Well I managed to get out to Lean Agile Manchester last night about Workplace visualisation and catch up with Carl Phillips of ao.  We had an excellent burger in the Northern Quarter before heading over to madlab, therefore delaying our arrival - oops sorry guys!  We spent quite a bit of time chatting about old times & then got down to the problem at hand.

Weirdly the first example was very reminiscent of where Carl & I started our journey at ao nearly four years ago.  Although, some of the key points where slightly different - i.e. number of developers, the location of the constraints in the department.

A rough guide of the scenario:

  • Specialists with hand-offs, bottleneck in test, multi-tasking galore
  • Small changes and incidents getting in the way of more strategic projects
  • 4 devs, 1 QA, 1 BA


We came up with a board similar to this:



We introduced WIP limits around the requirements section and set this at 1 as testing tended to be the bottleneck.  Reflecting this morning - introducing the WIP limits might have been a little premature...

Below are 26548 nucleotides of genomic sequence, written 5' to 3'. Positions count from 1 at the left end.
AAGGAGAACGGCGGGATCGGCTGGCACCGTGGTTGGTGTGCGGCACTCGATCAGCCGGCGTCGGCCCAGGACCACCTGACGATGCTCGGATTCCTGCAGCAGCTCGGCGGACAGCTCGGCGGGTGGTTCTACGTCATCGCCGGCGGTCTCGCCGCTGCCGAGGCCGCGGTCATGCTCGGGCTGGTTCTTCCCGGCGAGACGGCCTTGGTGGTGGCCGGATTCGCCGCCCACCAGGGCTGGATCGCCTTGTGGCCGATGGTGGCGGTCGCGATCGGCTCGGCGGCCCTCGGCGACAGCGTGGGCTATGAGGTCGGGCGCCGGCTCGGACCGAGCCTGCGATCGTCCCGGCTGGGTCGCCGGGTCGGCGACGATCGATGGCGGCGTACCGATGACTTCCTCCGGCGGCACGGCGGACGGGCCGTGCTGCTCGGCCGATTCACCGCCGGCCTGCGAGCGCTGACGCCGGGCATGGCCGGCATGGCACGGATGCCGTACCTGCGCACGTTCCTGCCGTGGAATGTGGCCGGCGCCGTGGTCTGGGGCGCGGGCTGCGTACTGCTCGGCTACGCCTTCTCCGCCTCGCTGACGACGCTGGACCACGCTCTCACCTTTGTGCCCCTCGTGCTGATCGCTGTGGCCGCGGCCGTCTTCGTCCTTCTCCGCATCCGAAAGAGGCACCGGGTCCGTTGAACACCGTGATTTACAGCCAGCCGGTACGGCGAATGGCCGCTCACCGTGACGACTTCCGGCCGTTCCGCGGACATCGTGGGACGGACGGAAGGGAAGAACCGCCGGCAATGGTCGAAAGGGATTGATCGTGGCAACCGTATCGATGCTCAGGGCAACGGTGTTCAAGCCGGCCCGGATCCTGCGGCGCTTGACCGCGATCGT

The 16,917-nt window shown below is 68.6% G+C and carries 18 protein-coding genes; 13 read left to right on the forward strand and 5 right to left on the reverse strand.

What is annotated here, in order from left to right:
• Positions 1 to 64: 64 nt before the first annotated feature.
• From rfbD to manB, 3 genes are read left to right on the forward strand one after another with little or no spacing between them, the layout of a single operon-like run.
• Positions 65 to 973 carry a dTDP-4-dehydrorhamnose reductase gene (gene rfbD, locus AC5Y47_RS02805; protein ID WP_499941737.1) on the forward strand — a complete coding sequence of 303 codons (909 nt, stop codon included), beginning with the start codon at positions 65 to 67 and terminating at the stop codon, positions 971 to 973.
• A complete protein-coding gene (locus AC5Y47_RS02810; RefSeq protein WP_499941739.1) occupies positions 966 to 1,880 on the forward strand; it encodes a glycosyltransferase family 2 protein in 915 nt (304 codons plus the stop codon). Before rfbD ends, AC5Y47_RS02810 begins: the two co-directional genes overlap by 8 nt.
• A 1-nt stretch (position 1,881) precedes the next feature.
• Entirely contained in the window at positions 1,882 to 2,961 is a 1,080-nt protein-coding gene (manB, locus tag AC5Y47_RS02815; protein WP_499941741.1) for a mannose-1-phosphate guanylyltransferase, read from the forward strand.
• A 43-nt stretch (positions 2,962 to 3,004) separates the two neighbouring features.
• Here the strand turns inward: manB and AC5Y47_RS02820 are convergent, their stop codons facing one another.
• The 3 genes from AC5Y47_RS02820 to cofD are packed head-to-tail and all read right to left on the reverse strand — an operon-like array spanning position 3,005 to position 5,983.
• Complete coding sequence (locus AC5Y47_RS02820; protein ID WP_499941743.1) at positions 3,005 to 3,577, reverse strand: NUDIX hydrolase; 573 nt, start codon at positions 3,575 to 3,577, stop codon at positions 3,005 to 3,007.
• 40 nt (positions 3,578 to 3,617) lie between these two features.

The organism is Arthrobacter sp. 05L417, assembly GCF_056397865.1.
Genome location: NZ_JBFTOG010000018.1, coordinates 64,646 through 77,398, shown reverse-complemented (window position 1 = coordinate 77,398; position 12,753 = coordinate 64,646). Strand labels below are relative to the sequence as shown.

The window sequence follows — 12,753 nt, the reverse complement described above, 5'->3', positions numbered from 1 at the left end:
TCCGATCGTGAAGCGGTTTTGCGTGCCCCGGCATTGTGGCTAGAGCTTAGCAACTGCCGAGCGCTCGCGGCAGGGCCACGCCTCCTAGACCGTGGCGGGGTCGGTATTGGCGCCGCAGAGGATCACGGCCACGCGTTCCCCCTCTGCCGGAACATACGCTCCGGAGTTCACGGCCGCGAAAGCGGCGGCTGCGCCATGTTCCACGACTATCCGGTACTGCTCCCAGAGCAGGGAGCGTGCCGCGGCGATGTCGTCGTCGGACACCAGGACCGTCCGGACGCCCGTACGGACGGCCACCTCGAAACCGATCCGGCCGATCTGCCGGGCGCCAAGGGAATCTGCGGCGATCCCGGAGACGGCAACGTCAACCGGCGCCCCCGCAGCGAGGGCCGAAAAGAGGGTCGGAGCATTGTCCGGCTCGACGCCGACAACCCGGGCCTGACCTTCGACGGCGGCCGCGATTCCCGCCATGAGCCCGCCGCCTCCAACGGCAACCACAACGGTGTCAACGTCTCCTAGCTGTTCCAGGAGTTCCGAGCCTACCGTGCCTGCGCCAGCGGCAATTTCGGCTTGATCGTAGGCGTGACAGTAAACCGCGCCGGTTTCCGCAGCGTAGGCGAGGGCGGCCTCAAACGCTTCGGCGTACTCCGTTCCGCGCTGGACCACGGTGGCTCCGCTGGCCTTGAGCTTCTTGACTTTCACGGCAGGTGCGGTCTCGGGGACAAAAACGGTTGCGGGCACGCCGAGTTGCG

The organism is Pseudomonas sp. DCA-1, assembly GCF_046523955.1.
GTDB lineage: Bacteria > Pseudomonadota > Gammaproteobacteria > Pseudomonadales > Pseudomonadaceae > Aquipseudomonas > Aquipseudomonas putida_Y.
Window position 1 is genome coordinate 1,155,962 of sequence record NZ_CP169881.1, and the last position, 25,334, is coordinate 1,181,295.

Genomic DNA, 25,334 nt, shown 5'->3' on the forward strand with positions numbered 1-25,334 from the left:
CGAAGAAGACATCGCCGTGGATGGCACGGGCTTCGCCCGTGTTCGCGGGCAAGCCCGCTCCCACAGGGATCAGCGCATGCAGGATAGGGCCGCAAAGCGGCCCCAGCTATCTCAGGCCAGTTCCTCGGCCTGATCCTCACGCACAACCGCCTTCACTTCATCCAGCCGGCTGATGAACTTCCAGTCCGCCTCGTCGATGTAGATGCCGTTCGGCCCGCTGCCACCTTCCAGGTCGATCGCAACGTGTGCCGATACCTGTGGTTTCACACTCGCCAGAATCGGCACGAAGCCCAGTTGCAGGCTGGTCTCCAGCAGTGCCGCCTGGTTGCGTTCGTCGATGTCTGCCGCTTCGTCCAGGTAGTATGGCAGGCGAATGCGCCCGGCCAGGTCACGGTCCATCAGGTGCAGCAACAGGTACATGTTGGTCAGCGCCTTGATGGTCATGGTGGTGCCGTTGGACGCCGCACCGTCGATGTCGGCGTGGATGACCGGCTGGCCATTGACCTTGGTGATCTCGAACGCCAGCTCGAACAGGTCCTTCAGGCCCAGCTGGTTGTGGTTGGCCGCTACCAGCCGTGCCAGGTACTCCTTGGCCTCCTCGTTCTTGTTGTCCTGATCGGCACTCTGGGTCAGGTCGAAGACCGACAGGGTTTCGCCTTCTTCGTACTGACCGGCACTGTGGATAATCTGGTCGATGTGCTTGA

As we where happy with the previous board, Ian challenged us to look at the digital agency scenario.


We started to map out the current value stream for the digital agency.  A rough guide for the scenario:

  • Multitasking on client projects, fixed scope and deadlines, 
  • lots of rework particularly because of UX
  • lots of late changes of requirements
  • 3rd party dependencies and a long support handover for client projects
  • 4 devs, 1 QA, 1 BA

This time we used swim lanes.  It looked similar but not exactly like this:



 These actually added inherent WIP limits because a swim lane could only have one card in within the column.  We introduced different two additional classes of service (we had a "feature" class of service for project work):

  1. A defect which blocked the current ticket and got tracked across the board.
  2. CR's which would track across the board too.

We had a differing opinion on whether the "client support hand over" should be an additional column or a ticket - we ended up going with a column.

What I realised about this second scenario was that we mapped what was currently happening, although we introduced some inherent WIP limits due to board layout, but these where not forced upon the board - i.e. with numbers above the card columns.